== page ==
Many businesses will currently be having to think dynamically and creatively as they formulate urgent business continuity plans and contemplate whether redundancies are necessary. Redundancy is not always straightforward, however, and normal obligations will apply, including potentially time-consuming requirements to follow a correct and fair procedure and to consider ways to avoid compulsory redundancies. Redundancies may also result in the loss of experienced and valuable staff who might not be easily replaced when the business recovers. There may be other ways for employers to secure greater prospects of survival and success.
In this article, we identify ten key measures employers could consider in order to avoid implementing redundancy procedures.
1. The Government’s Job Retention Scheme, under which employers are able to claim back 80% of an employee’s salary (up to a cap of £2,500 per month) where an employee is put on a leave of absence, is a potentially invaluable alternative to redundancy for employers. There are a number of tricky issues arising in relation to the scheme, which we will consider in more detail in a future news alert. Importantly, where employees earn significantly over the cap on furlough payments, this may not be an attractive option: employers may feel they need to top up payments significantly which is unappealing where the furloughed employees cannot carry out any work at all under the scheme.
2. Consider asking staff to accept a temporary reduction in pay – either in conjunction with a proportionate reduction in hours or otherwise. Employers will ordinarily need to seek written agreement to such a change. If 20 or more employees are affected, collective consultation obligations may also be triggered. Employers should consider the practicalities of having a large number of staff working part-time and ensure that arrangements are appropriately managed.
3. Check existing employment contracts for express short-time working clauses; if they exist, it may be possible to amend employees’ working patterns and reduce salaries without express consent. Likewise, check existing employment contracts for an express right to temporarily lay off staff where there is a downturn in work. This kind of clause is often included in contracts in certain sectors where workflow ebbs and flows and could be really useful for employers at this difficult time.
4. As a result of school closures, some employees will have increased childcare responsibilities and may be keen to adopt flexible working patterns. Discuss the possibility of this with relevant employees and consider whether it will aid with cost-cutting. Be cautious about treating those with childcare responsibilities differently to others. Employers should also ensure that they retain the right to terminate the arrangements on reasonable notice so that those workers can recommence their original working pattern when normal business conditions resume.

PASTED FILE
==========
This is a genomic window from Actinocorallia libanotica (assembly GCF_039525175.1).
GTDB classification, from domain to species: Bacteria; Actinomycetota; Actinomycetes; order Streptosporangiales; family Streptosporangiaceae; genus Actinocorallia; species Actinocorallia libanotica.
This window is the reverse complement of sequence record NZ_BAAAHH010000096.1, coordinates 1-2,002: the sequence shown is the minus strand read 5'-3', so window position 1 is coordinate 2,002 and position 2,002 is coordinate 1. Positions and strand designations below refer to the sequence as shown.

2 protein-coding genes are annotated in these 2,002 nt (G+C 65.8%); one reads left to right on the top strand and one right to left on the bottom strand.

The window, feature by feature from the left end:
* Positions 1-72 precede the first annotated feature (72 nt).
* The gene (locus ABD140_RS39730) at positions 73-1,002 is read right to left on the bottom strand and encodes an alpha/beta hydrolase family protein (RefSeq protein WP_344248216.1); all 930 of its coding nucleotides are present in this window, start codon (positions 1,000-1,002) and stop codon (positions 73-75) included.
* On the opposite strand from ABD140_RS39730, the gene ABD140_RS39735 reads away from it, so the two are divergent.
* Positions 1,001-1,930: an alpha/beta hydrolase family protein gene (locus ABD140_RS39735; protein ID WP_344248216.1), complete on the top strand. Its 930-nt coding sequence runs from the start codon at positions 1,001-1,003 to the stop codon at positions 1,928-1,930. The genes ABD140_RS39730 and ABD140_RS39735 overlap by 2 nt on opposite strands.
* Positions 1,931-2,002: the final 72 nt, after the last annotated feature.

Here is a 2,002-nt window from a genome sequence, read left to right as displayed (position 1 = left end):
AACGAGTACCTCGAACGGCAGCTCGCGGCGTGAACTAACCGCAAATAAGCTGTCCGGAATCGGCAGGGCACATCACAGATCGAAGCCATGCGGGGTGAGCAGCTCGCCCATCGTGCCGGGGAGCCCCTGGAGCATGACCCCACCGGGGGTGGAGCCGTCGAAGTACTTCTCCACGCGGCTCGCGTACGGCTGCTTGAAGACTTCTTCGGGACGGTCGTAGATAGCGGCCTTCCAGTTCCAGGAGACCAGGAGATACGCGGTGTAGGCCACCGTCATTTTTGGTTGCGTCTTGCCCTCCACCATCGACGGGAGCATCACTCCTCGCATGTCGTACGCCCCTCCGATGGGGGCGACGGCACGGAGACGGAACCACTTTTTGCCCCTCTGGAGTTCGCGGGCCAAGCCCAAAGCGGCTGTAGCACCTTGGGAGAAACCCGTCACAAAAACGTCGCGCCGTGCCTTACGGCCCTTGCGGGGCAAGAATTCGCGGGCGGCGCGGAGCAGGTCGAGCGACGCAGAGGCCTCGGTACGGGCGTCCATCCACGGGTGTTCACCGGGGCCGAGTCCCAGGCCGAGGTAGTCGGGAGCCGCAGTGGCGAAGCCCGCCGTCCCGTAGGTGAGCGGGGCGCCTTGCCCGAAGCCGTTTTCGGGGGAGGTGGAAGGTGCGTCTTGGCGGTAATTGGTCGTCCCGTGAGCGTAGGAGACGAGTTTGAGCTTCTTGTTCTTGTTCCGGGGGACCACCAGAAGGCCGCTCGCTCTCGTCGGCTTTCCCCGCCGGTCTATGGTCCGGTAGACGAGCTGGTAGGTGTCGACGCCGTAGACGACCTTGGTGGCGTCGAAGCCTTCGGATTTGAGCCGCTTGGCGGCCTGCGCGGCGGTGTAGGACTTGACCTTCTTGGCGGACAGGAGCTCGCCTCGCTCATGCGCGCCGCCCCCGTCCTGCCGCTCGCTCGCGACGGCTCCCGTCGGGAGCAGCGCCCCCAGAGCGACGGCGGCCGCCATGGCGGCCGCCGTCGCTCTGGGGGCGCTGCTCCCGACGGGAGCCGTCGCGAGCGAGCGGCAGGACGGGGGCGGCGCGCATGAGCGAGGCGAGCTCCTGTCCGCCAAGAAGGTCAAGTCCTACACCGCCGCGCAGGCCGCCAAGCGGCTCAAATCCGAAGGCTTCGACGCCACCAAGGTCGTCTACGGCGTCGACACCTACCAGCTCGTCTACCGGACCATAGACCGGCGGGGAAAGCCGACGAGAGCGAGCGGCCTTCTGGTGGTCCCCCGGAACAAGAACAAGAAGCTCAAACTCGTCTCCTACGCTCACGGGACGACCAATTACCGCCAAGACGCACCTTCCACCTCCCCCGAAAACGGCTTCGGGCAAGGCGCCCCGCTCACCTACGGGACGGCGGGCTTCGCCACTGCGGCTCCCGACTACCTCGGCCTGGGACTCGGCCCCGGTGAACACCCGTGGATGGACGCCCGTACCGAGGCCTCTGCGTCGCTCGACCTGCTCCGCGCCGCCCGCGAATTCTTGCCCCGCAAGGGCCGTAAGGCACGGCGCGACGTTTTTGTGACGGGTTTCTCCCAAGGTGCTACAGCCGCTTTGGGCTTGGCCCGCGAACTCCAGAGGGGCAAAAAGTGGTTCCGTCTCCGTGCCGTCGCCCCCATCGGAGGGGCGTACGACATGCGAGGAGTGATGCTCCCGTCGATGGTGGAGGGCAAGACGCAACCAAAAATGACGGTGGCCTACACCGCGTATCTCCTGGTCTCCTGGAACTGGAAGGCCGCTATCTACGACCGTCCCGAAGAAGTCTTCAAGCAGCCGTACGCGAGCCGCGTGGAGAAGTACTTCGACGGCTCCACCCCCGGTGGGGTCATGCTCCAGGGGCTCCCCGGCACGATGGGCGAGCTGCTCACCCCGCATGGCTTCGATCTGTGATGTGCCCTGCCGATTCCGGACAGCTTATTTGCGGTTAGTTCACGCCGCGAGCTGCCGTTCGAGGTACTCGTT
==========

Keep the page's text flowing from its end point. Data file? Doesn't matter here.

5. Review all recent employment offers and consider whether any may be withdrawn or deferred. Withdrawing an offer that has already been accepted without providing notice or making a pay in lieu of notice risks breach of contract claims.
6. If an employer’s pension scheme so allows, discuss the possibility of early retirement with relevant employees. On seeking volunteers for early retirement, employers must be careful to ensure that any termination of employment does not amount to a dismissal giving rise to potential age discrimination claims.
7. Consider not paying, or delaying, any bonuses in the current financial year, if this is permitted under the relevant bonus scheme. It is best practice to discuss this kind of measure with employees, but if bonuses are non-contractual, formal consent should not be required.
8. Ask employees whether they would consider taking a period of unpaid leave. Although many will be reluctant to take a sabbatical in circumstances where they can’t travel around the world, it may suit those who do have childcare or other caring responsibilities. Ensure the arrangement is properly documented and consider which (if any) terms of employment will continue to apply during the absence.
9. Review the company benefits provided to employees and consider whether any are non-contractual and can be stopped, whether temporarily or otherwise.
10. Employers can require employees to take contractual annual leave allowance provided adequate advance notice is provided. As a general rule, adequate notice will normally be double the period of leave (i.e. a 5 working-day period of leave will require 10 working-days’ notice). This forward planning effectively allows employers to ensure staff availability when normal business conditions recover. Of course, not all of these measures will be appropriate for every business. It is vital that employers consider the legal and commercial implications before implementing any measures. The key for employers is to be open and honest with staff; consider whether the projected financial impact can be shared with employees, so they understand the benefits for both business survival and continued income for themselves.
If you would like to discuss the matters raised in this article further or are considering taking steps to implement redundancy and/or other measures, please contact Partner Beth Hale or Senior Associate Louise O’Connor who both specialise in partnership and employment law issues for multi-national employers, senior executives, firms and partners.